|The Great Blue Heron considers whether to stay or go.|
Notoriously shy, if you slow your vehicle down too much when driving past, the heron will flap off. I walk past it every day and it won't stand still and let me admire it. You'd think it might get used to me a little. Stuckup bird. I was a passenger in the truck on Sunday and managed to snap this one at a distance. It's a pretty huge bird; I'm awed every time I see it.
Today the wind blew me halfway across the road a couple times. It wasn't too cold, thankfully, so my walk wasn't bad, but that wind, wow.
Regarding The Discovery of Slowness, by Sten Nadolny: "Arctic explorer John Franklin, a man whose natural pace of living and thinking is portrayed as that of an elderly sloth after a long massage and a pipe of opium. Franklin is mocked as a child, but when he reaches the Far North he finds the environment perfectly suited to his nature: a place where one takes one's time, where very little happens, and where it is important to stop and think before rushing into action." - from How to Live, or A Life of Montaigne in 20 Questions (or something). This made me think of Everett, who moves like molasses but always gets where he's going.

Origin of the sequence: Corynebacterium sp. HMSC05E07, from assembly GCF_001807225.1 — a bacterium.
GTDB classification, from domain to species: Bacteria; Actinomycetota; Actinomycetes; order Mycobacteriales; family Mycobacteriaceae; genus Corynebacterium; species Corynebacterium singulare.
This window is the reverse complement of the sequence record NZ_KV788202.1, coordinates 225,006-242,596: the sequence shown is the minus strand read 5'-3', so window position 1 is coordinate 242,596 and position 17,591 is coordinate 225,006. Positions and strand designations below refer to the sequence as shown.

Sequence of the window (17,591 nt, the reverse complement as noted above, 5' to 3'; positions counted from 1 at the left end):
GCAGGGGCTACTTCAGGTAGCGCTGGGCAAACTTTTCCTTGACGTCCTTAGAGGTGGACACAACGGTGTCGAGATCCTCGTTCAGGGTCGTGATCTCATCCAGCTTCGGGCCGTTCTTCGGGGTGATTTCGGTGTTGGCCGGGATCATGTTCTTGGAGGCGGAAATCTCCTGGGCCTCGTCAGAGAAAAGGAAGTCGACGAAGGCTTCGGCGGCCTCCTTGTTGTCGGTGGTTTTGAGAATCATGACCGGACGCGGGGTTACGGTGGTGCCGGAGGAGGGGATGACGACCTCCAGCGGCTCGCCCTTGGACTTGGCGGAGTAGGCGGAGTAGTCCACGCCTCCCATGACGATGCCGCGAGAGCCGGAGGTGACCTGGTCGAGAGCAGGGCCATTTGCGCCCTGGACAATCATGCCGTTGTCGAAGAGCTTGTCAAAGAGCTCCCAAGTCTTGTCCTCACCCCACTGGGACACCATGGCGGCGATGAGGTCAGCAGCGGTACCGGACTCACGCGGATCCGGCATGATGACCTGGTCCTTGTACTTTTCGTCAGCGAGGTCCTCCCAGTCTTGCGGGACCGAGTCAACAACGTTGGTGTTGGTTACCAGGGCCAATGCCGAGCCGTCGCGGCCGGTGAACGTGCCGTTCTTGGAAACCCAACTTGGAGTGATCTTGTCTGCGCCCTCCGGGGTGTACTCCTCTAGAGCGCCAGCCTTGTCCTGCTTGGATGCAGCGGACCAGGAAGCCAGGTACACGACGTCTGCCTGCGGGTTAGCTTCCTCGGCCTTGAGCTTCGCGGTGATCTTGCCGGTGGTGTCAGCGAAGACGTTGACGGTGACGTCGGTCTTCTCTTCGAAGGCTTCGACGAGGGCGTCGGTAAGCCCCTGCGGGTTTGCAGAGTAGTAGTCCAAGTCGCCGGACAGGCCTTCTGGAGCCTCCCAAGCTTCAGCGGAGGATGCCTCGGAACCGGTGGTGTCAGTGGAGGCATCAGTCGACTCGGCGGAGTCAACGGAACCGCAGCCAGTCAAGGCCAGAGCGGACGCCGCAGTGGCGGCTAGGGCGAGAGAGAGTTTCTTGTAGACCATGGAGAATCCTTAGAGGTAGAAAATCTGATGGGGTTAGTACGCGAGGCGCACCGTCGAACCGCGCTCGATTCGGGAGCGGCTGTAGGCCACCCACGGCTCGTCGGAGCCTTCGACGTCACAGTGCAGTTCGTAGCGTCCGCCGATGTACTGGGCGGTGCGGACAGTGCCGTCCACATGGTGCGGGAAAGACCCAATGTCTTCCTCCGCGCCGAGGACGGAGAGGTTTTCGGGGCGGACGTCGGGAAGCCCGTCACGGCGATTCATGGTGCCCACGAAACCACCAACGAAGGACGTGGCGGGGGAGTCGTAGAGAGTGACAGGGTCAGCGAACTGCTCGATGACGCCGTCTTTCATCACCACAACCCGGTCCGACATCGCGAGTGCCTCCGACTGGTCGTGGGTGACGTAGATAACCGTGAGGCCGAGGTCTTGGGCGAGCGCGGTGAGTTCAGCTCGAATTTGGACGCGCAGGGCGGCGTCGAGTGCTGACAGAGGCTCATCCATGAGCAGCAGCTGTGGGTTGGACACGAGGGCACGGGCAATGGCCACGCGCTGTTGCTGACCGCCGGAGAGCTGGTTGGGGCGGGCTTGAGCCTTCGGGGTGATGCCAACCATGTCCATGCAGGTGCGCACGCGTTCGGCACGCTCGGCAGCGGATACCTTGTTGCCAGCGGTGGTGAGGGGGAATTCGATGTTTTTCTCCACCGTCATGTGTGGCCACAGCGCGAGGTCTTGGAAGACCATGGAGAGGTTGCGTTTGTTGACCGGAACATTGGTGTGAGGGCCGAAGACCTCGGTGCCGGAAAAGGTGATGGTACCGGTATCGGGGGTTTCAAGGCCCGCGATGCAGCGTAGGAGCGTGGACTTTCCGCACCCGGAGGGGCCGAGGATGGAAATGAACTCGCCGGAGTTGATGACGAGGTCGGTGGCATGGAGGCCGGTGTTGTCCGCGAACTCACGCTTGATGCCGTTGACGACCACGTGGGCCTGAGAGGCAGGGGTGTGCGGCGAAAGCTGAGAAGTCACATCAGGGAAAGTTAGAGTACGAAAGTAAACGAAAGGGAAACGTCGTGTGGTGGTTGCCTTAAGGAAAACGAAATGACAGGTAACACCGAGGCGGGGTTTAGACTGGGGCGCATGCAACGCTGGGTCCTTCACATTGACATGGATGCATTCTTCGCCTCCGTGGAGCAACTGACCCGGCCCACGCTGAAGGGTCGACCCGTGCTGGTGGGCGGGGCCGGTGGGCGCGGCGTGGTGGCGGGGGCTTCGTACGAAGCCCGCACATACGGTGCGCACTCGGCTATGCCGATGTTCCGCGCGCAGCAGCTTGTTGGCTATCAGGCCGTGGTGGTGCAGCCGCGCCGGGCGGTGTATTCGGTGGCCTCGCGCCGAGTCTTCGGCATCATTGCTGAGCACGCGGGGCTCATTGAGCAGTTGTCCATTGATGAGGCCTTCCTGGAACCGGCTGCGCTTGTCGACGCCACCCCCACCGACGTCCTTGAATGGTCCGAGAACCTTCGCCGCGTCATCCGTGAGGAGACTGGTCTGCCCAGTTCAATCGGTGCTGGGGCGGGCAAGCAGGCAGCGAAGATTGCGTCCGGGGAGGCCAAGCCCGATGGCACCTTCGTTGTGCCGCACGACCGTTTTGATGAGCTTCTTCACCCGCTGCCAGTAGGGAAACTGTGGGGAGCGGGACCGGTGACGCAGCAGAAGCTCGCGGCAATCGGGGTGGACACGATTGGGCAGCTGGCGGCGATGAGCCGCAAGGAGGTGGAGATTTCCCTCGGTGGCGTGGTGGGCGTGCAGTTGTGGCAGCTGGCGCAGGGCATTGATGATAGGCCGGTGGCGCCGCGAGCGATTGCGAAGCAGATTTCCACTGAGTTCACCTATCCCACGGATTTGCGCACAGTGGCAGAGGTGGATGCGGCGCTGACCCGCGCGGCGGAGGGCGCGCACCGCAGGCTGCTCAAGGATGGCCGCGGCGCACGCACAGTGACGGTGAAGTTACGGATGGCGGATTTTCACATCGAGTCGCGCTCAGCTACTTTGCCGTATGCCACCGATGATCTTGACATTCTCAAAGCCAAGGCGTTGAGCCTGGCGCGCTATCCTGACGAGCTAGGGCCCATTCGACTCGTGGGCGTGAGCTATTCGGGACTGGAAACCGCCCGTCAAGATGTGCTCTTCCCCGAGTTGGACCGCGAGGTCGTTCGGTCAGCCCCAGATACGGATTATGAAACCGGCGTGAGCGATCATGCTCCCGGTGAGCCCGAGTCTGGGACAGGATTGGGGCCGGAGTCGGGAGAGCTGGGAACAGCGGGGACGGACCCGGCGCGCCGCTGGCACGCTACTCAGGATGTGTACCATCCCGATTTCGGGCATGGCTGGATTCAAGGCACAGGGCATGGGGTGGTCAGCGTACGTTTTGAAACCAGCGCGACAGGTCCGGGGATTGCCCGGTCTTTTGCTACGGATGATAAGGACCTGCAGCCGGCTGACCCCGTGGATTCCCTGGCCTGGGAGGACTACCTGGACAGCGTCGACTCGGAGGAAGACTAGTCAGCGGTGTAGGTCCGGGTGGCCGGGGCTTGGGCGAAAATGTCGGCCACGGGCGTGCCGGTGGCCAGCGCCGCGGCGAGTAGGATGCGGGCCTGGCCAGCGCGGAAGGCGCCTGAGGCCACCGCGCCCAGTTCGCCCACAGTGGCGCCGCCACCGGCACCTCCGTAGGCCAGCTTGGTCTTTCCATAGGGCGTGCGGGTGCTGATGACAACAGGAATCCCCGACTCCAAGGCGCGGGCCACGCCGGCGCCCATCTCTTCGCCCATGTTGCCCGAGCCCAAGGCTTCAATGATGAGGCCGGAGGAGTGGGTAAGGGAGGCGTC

Now if I could just figure out a way to get that damn heron to stay put.
I had the best surprise this afternoon when my cousin Heather stopped in with her beautiful six-month-old daughter. Work? Out the window, while I kissed the baby and jabbered with her mom. Photo of her lovely little face tomorrow; tonight, my bed is calling mee-ee-ee-ee-ee-ee.